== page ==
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    Weaving Histories
    (2023-04-25) Benoit-Jansson, Annika; White, Jennifer
    My mother grew up in a family of 11 siblings, all born in 11 years and 11 days, in a small town in Nujio’qonik, Ktaqmkuk (Bay St. George, Newfoundland). Our family is French, Mi’kmaw, and Irish/English, and are some of the best storytellers I know. Through a series of semi-structure interviews with ten of the siblings, this research project set out to study family stories, passed down through generations, and the importance these stories play in fostering connections. The project continued an ever-growing process of building-up our own stories and understandings of our connection to home, to Nujio’qonik, to who we are and where we come from, and is set against the backdrop of complicated personal and community journeys of identity and recognition of Ktaqmkukewey (Newfoundland) Mi’kmaq people. At the core of the research, I was looking to study connection and stories, and, just like a story should be, the process was one of twists and turns, weaving and unravelling, re-building and re-telling. As this abstract gives a glimpse of, this thesis is not so much a clean summary of the results and findings, but rather a story in itself – a story of the process of finding connections and yet not studying them, of taking the data from the academy and re-creating a collection of stories that no longer exist in this space. And, like so many good stories I have heard, there’s a trickster, in this case Blue Jay, who hops in regularly to remind me of what I am missing, to keep me laughing [often at myself], and to guide me through not only the research process, but the very words you are reading here now.
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    Sexual Health and Sexuality Education in Child and Youth Care Curriculum
    (2022-12-21) Gray, Angelina; White, Jennifer
    In higher education, sexual health and sexuality education (SHSE) topics are clearly absent from the curriculum in the human services field. With many competing priorities in these fields to offer rich and broad educational opportunities for developing practitioners, SHSE is often not prioritized. This thesis seeks to understand how SHSE is being taken up in the Child and Youth Care (CYC) undergraduate curriculum. The CYC undergraduate program develops practitioners that work with children, youth, and families across the lifespan, often working in schools, recreation centres, and social services. The inclusion of SHSE content in their program will help support competencies in these emerging practitioners. An intersectional, feminist, queer orientation informed the lens in which this research was undertaken, employing a qualitative, multilayered approach to analysis. Findings show strengths in the curriculum in areas of gender and sexuality, and identify gaps in discourses of pleasure, a continued focus on the risk factors associated with youth sexual activity, and identify many opportunities for enriching the curriculum to align more closely with UNESCO’s International Technical Guidance on Sexuality Education. Supporting the inclusion of sexual health and sexuality education content in the CYC program will help practitioners fill in potential gaps in their own learning, and increase their ability to support the SHSE needs of their clients.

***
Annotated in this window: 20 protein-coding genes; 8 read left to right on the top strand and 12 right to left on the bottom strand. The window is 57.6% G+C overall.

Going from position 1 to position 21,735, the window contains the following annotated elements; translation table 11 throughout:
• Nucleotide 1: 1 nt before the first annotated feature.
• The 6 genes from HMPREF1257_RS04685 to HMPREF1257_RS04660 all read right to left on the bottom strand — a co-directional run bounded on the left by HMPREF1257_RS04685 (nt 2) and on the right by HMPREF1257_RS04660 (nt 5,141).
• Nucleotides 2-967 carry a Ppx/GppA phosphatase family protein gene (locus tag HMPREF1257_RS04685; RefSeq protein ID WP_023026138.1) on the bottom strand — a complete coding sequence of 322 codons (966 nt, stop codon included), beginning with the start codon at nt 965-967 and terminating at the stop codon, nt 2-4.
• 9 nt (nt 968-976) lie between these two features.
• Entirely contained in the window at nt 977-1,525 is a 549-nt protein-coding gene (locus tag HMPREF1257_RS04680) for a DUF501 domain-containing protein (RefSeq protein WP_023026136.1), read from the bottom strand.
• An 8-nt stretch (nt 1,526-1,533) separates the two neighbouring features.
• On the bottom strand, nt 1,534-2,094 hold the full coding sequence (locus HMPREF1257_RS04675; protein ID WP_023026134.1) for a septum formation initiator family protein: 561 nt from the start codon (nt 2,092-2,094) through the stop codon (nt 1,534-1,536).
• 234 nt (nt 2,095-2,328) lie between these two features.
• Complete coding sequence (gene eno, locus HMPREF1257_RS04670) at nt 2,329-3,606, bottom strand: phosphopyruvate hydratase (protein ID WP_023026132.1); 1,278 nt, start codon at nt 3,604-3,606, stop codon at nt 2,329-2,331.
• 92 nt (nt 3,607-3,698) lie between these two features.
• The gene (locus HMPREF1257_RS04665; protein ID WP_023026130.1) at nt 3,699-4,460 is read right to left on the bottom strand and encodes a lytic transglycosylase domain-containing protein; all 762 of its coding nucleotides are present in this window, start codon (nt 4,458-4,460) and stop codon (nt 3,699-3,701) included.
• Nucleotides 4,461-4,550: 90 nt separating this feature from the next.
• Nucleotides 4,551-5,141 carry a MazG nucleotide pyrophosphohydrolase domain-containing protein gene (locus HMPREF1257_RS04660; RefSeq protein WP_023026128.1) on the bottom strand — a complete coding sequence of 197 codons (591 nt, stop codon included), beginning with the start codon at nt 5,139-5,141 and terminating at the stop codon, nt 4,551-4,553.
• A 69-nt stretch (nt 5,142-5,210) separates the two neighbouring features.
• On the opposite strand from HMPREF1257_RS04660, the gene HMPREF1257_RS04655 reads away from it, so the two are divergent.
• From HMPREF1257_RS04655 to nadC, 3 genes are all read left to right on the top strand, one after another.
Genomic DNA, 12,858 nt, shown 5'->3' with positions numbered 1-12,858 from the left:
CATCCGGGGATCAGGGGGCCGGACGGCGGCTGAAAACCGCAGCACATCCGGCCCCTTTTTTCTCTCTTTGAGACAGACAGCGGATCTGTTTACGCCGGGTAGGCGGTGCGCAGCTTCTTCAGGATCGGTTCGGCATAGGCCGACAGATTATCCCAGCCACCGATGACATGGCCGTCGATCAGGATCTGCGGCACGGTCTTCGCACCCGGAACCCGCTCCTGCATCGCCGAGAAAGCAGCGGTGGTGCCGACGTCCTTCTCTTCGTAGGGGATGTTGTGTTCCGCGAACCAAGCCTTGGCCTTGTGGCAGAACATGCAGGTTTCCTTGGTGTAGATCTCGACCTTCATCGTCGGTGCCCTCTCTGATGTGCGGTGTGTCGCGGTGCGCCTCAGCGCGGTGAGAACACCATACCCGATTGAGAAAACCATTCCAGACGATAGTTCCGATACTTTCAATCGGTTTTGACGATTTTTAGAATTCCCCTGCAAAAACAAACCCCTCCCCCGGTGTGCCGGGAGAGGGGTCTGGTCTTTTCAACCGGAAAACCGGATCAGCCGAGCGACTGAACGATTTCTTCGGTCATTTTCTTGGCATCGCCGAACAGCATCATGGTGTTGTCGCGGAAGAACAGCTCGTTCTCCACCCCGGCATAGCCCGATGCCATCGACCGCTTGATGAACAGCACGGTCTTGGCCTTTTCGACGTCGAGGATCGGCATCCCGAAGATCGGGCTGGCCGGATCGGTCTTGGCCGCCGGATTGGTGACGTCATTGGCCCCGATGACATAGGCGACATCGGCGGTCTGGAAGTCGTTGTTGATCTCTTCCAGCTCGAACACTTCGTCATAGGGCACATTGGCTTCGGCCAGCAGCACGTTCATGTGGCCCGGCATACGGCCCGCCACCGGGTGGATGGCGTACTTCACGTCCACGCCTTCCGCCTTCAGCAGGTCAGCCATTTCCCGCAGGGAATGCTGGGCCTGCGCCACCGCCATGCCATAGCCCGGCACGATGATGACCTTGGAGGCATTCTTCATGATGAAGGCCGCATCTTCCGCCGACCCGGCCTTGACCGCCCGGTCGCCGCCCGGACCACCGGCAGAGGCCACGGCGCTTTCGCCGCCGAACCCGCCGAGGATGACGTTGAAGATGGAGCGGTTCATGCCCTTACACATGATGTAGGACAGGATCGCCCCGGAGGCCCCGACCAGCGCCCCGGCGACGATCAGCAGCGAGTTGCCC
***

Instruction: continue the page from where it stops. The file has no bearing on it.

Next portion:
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    Children’s Rights to Participate in Health Care Decision-Making and the Role of Child Life Specialists in the Netherlands: A Critical and Focused Ethnography
    (2022-12-19) Matthiesen, Amarens; Gerlach, Alison